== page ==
Rainer Glaser

Associate Professor

Diplom, Eberhard-Karls Universität, Tübingen, F.R. Germany, 1984
PhD, University of California-Berkeley, 1987
Postdoctorate, Yale University, 1987-89

Research areas: Theoretical and physical organic chemistry; deamination reactions; phosphorus chemistry; topological molecular orbital theory

(573) 882-0331; chemrg@showme.missouri.edu

Basic Philosophy: Fruitful Interplay Between Theory & Experimentation. We are studying topics in organic, organometallic, and bio-organic chemistry with modern theoretical methods in combination with laboratory experimentation. Several projects are pursued in collaboration with groups elsewhere in the US and in Europe creating opportunities for student exchanges. The interdisciplinary approach to pertinent problems exposes students to a broad spectrum of diverse techniques and provides a unique preparation for careers in modern research areas positioned at the interphases between the classical disciplines.

Development & Application of Theoretical Methods. We emphasize Cartesian space electron and spin density analysis to study bonding and most of our developmental efforts are dedicated to advancements in this area. We focus on ab initio methods achieving high accuracy with perturbational approaches (MP, G1, G2), density functional theory (DFT), and CI methods (CASSCF, QCISD). Semi-empirical formalisms and molecular mechanics are used sporadically as well. Current developments focuses on density based electrostatic methods for the study of DNA stacking and intercalation. Our recently developed density analysis methods for radicals are now being employed to investigations of radical reaction mechanisms and novel materials, to atmospheric radical chemistry, and to ESR spectroscopy. Our interest in fundamental bonding theory concerns aspects of dative bonding and analyses of energy distributions in molecules via fragment transfer energy analysis.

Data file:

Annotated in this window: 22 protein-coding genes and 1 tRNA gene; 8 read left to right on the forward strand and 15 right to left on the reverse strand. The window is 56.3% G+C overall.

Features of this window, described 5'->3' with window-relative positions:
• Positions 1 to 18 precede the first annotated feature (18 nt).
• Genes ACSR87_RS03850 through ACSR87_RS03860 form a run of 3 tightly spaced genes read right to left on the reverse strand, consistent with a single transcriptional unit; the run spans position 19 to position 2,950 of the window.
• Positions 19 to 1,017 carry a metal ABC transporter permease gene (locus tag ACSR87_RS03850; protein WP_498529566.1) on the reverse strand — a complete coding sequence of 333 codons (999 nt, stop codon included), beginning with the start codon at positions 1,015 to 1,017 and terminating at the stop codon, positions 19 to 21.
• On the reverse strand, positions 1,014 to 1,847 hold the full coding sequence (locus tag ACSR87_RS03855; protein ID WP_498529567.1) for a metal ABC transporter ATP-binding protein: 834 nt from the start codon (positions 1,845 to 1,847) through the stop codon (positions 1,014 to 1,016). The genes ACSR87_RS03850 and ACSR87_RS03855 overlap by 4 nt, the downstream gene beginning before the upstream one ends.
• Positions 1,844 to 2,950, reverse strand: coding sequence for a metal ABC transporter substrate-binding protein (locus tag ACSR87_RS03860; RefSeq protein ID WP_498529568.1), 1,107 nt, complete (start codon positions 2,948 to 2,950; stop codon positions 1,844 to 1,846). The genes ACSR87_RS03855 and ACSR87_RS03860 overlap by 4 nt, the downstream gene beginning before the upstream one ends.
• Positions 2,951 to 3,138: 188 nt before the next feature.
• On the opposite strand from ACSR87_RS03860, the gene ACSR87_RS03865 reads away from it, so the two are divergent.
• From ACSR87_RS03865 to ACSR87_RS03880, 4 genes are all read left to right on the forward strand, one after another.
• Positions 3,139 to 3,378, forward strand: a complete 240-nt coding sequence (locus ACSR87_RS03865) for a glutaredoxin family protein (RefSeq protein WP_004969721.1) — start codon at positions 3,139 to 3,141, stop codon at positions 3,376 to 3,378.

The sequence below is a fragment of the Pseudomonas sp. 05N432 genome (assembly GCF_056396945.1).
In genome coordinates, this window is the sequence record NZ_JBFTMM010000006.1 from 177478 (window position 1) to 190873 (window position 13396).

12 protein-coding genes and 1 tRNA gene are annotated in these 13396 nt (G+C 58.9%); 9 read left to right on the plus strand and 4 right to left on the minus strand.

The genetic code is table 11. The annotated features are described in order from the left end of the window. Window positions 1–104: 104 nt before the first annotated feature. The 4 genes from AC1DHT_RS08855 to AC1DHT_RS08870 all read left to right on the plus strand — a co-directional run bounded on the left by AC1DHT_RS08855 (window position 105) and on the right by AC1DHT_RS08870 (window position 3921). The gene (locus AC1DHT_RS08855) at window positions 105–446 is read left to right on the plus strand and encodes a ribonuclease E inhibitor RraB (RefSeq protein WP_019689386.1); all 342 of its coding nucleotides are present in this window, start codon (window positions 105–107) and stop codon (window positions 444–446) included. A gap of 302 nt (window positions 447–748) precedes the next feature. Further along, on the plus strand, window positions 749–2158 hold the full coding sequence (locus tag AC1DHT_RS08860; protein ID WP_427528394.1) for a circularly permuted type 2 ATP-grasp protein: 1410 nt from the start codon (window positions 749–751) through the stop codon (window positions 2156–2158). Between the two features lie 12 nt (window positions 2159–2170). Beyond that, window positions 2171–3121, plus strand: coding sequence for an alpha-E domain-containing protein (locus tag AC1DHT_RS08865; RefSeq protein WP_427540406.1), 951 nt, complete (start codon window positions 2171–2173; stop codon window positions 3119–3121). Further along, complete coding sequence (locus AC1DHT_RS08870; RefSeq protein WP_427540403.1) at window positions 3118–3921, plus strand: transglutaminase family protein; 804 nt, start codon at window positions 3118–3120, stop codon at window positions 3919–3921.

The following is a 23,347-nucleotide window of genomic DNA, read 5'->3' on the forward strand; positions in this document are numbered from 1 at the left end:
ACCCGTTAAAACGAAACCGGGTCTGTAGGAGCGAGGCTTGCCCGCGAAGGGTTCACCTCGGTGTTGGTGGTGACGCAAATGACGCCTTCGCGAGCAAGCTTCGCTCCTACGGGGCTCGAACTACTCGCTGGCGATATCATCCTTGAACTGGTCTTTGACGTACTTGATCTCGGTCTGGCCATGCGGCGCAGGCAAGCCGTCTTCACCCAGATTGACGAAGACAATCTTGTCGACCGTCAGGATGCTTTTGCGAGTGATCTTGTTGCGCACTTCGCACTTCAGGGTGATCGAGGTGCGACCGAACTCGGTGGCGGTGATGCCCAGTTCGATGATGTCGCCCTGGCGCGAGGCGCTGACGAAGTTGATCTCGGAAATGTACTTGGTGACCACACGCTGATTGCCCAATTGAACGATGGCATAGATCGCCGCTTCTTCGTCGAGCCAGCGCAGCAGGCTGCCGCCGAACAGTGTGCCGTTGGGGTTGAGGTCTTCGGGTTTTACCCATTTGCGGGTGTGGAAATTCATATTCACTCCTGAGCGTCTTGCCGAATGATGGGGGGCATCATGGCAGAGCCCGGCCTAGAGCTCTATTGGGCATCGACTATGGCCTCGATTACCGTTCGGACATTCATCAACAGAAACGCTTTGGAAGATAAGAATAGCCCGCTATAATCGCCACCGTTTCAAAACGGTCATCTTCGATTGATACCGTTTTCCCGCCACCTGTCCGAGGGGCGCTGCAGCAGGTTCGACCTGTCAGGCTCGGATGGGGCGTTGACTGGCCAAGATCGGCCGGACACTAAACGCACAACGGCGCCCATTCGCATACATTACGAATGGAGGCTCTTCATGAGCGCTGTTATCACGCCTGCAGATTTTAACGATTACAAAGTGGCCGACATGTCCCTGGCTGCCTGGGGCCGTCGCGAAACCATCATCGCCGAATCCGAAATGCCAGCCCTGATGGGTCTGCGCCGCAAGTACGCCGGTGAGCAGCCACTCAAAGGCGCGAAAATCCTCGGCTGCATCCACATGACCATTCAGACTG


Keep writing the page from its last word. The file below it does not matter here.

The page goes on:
Deamination Chemistry: Nucleic Acid Alkylation & Cross-Linking. We have been interested in two types of deaminations and their relation to modifications of DNA bases. The first type relates to the deamination of amines (and derivatives) and their role in the alkylation of DNA. The other relates to the deamination of amino groups in DNA bases. Both of these processes have important biological consequences. In this context, we have been studying decomposition pathways "from the bottom up" beginning with diazonium ions. We proposed a new bonding model and established crucial links between theory and experiment. Current studies of diazonium ions focus on the mechanisms of their SN chemistry and studies of the diazonium ions of DNA bases. To address questions as to the consequences of alkylation on DNA and RNA structure and properties, our initial studies have focused on studies of base pairing.

Non-Synergistic Bonding & Thymine Dimerization. Our analysis of H-bonded Adenine-Thymine, A=T, suggests that A is stabilized in A=T while T is significantly destabilized. The notion of such "non-synergistic bonding", that is, the destabilization of a molecule by non-covalent association with another molecule without charge transfer, offers exciting prospects for catalysis. Current research focuses on detailed analyses of the origins for non-synergetic bonding. Experimental tests of this theoretical result focus on physical organic studies of the thymine dimerization, a process that also is of significance in the context of UV damage to DNA.